Square (NYSE:SQ) stock trades at 79 times its earnings but it has only risen 13% or so this year. Meanwhile, the S&P 500 trades at just 22 times earnings, almost one quarter less than SQ stock. But the S&P 500 has risen 19% this year.
This does not make much sense. Square is expected to grow its earnings this year to 77 cents per share from a loss of 9 cents a share last year. And next year SQ is expected to make $1.11 earnings per share, according to Seeking Alpha.
That still puts it at 56 times earnings produced by the end of 2020. And it assumes that earnings will grow 44% during 2020. But keep in mind that Square is still not profitable as of the end of Q2 2019.
As SQ stock has only risen about 13% this year, why is everyone paying up for SQ stock, when, in reality, it is a dud? Especially compared to the S&P 500.
Abracadabra Accounting Adjustments at Square
For example, Square reported that it lost $6.7 million in Q2 in net income as well as $44.9 million in the first half. But Square has a way of converting those losses into positive profits. It reported “adjusted” EPS of 21 cents per share for the June quarter and 31 cents for the six months.
These adjustments make Square stock look more profitable than it really is. To make its first-half profits turn positive from negative, it adds back, or “adjusts” expenses that GAAP accounting requires all companies to expense. The largest of these expenses are stock-based compensation expenses (SBC).
SQ adds back $140 million in SBC expenses to its $44.9 million losses in the first of 2019. The magic wand waived — now Square is deemed profitable on a non-GAAP basis.
The problem is that the vesting of these SBC expenses will eventually come to pass. Over time the restricted shares will be issued, and options come into play. So to effectively delete these expenses continuously over time is erroneous and not realistic.
Profitable Tech Companies Don’t Need to Adjust Their Earnings
Truly cash flow profitable tech companies do not need to make these stretched non-GAAP adjustments to show that the company is profitable. For example, Alphabet’s (NASDAQ:GOOG, NASDAQ:GOOGL) latest financial release does not add back SBC expenses and non-GAAP EPS figures.
This is because Google is extremely cash flow positive. But Square is not cash flow-positive. That may come as a surprise to some since Square reported adjusted EBITDA of $167 million in the first half of 2019. It also had free cash flow of $135 million in the same period.
But here is the whole picture. After deducting $106.6 million in “payments for tax withholding related to vesting of restricted stock units” and other items, Square’s first-half cash flow statement only increased cash by $30 million. For example, although cash flow from operations was $165.8 million, its cash flow from investing was -$95.8 million and cash flow from financing was -$42.4 million.
The point is that Square is not really all that cash flow profitable. The cash and non-cash costs relating to vesting reduce profits. The temptation then to adjust earnings selectively in non-GAAP measures by Square was too high to avoid.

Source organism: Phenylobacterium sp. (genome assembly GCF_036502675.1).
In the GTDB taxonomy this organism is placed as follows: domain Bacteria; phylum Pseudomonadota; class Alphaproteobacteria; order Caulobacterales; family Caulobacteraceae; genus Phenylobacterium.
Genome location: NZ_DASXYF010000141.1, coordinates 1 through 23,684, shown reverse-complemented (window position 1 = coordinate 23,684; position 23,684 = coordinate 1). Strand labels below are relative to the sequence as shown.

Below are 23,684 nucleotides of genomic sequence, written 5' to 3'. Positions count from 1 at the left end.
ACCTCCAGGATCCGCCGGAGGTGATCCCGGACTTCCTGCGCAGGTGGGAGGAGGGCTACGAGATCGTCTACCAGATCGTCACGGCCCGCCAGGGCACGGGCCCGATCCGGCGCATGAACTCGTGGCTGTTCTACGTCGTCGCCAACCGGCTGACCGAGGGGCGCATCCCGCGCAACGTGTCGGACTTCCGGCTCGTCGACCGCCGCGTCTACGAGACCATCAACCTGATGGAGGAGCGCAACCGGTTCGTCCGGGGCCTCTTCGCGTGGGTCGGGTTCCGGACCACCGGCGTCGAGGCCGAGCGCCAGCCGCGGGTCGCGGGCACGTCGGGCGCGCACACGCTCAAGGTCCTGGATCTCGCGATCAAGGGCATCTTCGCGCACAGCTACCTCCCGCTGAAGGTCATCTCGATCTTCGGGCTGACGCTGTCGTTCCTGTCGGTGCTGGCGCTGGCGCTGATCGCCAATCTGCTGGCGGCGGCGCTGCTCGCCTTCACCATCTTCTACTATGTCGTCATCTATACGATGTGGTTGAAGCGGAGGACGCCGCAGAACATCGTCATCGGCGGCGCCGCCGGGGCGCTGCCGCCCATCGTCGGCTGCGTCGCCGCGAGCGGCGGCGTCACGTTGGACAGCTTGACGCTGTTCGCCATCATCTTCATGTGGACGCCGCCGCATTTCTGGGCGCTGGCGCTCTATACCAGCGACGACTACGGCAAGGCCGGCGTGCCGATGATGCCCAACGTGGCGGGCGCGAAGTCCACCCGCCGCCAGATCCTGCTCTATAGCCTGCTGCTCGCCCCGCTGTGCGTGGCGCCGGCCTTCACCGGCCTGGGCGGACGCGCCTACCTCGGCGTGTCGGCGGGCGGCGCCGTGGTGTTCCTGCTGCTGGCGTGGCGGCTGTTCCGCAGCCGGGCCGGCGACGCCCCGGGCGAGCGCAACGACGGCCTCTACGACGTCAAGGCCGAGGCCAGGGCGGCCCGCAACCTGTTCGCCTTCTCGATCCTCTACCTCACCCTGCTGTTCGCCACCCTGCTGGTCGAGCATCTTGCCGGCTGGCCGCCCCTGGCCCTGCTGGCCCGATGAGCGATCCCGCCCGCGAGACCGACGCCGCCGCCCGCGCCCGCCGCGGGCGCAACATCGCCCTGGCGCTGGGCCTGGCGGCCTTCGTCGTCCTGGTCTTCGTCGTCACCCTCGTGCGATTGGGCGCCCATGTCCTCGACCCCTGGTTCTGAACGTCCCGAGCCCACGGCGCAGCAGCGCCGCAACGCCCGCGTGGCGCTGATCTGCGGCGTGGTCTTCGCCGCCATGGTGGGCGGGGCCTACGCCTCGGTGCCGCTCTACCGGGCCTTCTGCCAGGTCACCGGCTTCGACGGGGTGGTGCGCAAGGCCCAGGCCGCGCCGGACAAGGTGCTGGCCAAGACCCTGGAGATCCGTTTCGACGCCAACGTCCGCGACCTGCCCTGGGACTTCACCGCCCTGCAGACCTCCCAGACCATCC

The Raging Academic Debate on SBC Expense Add-Backs
To be fair, there has been a raging academic debate about whether SBC expenses need to be deducted. For example, the Financial Times had a very insightful article on June 10, 2019, “Why Investors Should Be Wary of Stock-Based Compensation.” The article argues: “If an employee is paid with options or restricted stock, it will hit your share’s value.” The practice of adding back SBC expenses by analysts is misguided.
The Financial Times article also quotes Warren Buffett on the subject. He said this:
“If options aren’t a form of compensation, what are they? If compensation isn’t an expense, what is it? And if expenses shouldn’t go in the calculation of earnings, where in the world should they go?”
An article in Accounting Today in April 2017 goes through the history of the debate in the Financial Accounting Standards Board (FASB) and resistant companies, even Congress, on the issue. Another article argues that adding back SBC expenses in discounted cash flow (DCF) valuation analyses is almost always wrong.
Maybe That Is Why Square Stock Hasn’t Risen Much
The point is maybe you can’t really fool the market. Square stock is too expensive for real growth. There is not much real growth after taking into SBC-related expenses. SQ stock is only up 13% this year as a result, a lot worse than the market index.
So be careful when analyzing SQ stock and listen to the company’s earnings announcements. Make sure that you take all the related expenses into account that the company wants you to forget.
Here is another way to look at Square stock: If you are going to pay almost four times market value for a stock, maybe there should be some really good reasons why that stock will outperform the market, not underperform it.
As of this writing, Mark Hake, CFA does not hold a position in any of the aforementioned securities. Mark Hake runs the Total Yield Value Guide which you can review here. The Guide focuses on high total yield value stocks, which includes both dividend and buyback yields. In addition, subscribers a two-week free trial.